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Rat Girl: A Memoir

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Overview

The founder of a cult rock band shares her outrageous tale of growing up much faster than planned.

In 1985, Kristin Hersh was just starting to find her place in the world. After leaving home at the age of fifteen, the precocious child of unconventional hippies had enrolled in college while her band, Throwing Muses, was getting off the ground amid rumors of a major label deal. Then everything changed: she was diagnosed with bipolar disorder and found herself in an emotional ...

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Rat Girl: A Memoir

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Overview

The founder of a cult rock band shares her outrageous tale of growing up much faster than planned.

In 1985, Kristin Hersh was just starting to find her place in the world. After leaving home at the age of fifteen, the precocious child of unconventional hippies had enrolled in college while her band, Throwing Muses, was getting off the ground amid rumors of a major label deal. Then everything changed: she was diagnosed with bipolar disorder and found herself in an emotional tailspin; she started medication, but then discovered she was pregnant. An intensely personal and moving account of that pivotal year, Rat Girl is sure to be greeted eagerly by Hersh's many fans.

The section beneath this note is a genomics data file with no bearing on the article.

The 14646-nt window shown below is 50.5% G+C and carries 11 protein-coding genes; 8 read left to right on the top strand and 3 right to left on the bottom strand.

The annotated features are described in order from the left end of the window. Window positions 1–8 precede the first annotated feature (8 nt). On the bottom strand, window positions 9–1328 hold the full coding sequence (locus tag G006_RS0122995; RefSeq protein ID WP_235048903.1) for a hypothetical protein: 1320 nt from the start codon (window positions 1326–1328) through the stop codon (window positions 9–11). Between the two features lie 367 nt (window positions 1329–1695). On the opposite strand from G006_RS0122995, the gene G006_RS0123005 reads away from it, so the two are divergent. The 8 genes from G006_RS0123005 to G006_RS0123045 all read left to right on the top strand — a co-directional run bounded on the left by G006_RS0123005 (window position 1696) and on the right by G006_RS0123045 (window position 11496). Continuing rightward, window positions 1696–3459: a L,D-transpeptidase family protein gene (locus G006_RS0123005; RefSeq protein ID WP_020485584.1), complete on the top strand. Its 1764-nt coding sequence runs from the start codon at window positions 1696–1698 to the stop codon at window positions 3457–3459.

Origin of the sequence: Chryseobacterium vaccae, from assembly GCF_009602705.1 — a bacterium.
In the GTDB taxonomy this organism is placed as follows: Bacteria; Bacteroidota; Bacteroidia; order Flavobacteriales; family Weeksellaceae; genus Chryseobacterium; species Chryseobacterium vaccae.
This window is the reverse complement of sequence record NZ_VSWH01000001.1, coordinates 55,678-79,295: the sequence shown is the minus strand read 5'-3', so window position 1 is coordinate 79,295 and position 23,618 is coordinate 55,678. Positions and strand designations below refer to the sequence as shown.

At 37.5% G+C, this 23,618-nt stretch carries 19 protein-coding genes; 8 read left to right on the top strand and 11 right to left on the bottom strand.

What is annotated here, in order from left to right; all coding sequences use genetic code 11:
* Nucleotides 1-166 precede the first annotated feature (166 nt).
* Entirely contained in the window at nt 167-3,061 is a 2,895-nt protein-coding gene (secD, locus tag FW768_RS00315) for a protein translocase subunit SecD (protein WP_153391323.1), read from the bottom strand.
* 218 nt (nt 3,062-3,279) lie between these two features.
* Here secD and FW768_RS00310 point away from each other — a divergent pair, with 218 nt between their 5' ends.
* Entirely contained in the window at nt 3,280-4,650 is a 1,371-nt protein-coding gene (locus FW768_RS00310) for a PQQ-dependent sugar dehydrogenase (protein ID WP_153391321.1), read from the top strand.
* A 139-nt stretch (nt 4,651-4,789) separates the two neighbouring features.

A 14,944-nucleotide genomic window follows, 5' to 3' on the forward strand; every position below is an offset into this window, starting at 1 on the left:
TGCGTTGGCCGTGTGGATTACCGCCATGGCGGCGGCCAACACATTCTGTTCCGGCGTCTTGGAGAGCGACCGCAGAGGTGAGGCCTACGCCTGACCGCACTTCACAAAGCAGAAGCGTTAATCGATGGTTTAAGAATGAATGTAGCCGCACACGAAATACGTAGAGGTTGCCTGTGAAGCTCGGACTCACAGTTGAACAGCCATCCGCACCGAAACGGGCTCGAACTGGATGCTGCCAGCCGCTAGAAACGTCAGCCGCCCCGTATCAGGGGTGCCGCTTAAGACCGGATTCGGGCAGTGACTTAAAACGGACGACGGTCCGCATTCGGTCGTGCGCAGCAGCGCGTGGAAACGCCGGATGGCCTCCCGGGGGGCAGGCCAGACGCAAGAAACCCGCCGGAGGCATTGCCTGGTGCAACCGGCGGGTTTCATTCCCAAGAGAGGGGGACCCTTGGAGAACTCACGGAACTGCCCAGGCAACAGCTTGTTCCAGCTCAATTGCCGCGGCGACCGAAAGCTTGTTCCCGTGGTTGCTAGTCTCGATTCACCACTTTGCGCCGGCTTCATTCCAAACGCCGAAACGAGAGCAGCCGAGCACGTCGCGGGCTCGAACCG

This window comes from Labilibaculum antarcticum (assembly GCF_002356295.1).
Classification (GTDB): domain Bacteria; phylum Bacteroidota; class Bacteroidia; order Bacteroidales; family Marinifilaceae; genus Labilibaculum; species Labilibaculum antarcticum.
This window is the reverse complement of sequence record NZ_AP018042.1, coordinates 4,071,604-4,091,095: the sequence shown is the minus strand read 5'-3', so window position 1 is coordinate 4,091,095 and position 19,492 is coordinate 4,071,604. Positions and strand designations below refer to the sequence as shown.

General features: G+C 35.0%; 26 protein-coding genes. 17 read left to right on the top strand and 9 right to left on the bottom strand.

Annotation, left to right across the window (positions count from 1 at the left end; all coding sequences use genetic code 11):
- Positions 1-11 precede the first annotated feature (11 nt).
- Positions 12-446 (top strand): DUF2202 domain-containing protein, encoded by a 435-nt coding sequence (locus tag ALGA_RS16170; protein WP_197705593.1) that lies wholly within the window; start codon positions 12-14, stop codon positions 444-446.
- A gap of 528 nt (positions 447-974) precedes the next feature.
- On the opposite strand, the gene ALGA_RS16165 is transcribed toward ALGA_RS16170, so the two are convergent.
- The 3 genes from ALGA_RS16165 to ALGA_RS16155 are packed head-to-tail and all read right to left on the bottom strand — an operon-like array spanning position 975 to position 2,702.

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Editorial Reviews

Publishers Weekly
In this rambling and unremarkable journal of the year 1985-1986 in the life of an 18-year-old musician in Providence, R.I., Hersh tells of her coping with the sensory-overload of manic-depression and pregnancy. The daughter of divorced hippie intellectuals, raised in Georgia, Hersh crashed in a messy, rat-infested house of painters, attended classes at a Catholic college where her philosophy professor father (called Dude) taught, and fronted the rock band Throwing Muses. Young Hersh was shy and a little too squeaky clean for some of the grungy venues the band played; her unlikely best friend at school was the older movie star Betty Hutton, "a warm heart in a cold world," who had returned to school for a master's degree, and often drew on her famous life story for cautionary lessons. Hersh began having perception difficulties on stage, first because she refused to wear her glasses; she then started having visions that involved snakes and colorful sounds. These manic episodes were finally diagnosed by mental health professionals as evidence of bipolar disorder. On lithium, Hersh grew shaky and bloated; her band pushed to move to Boston, with hopes of recording. Hersh unexpectedly became pregnant and had to face grownup concerns way before she was ready, which she chronicles in flat, sophomoric prose. (Sept.)
Kirkus Reviews

Funny, quirky coming-of-age story from a unique musical artist.